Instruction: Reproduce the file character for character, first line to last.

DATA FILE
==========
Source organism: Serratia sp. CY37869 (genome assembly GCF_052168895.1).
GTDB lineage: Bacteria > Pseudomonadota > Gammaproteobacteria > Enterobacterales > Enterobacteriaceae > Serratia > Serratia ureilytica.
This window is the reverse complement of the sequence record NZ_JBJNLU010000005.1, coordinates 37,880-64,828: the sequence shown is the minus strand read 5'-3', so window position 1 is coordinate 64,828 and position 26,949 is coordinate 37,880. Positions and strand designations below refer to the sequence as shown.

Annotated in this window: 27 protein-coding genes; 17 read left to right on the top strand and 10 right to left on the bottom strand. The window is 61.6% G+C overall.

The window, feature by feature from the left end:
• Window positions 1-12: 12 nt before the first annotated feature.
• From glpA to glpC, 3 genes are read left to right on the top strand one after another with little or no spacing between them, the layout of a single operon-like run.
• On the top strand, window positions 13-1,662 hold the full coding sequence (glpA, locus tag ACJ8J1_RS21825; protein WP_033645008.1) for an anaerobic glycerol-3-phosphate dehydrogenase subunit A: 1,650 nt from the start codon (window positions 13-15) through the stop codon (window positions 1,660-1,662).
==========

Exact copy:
Source organism: Serratia sp. CY37869 (genome assembly GCF_052168895.1).
GTDB lineage: Bacteria > Pseudomonadota > Gammaproteobacteria > Enterobacterales > Enterobacteriaceae > Serratia > Serratia ureilytica.
This window is the reverse complement of the sequence record NZ_JBJNLU010000005.1, coordinates 37,880-64,828: the sequence shown is the minus strand read 5'-3', so window position 1 is coordinate 64,828 and position 26,949 is coordinate 37,880. Positions and strand designations below refer to the sequence as shown.

Annotated in this window: 27 protein-coding genes; 17 read left to right on the top strand and 10 right to left on the bottom strand. The window is 61.6% G+C overall.

The window, feature by feature from the left end:
• Window positions 1-12: 12 nt before the first annotated feature.
• From glpA to glpC, 3 genes are read left to right on the top strand one after another with little or no spacing between them, the layout of a single operon-like run.
• On the top strand, window positions 13-1,662 hold the full coding sequence (glpA, locus tag ACJ8J1_RS21825; protein WP_033645008.1) for an anaerobic glycerol-3-phosphate dehydrogenase subunit A: 1,650 nt from the start codon (window positions 13-15) through the stop codon (window positions 1,660-1,662).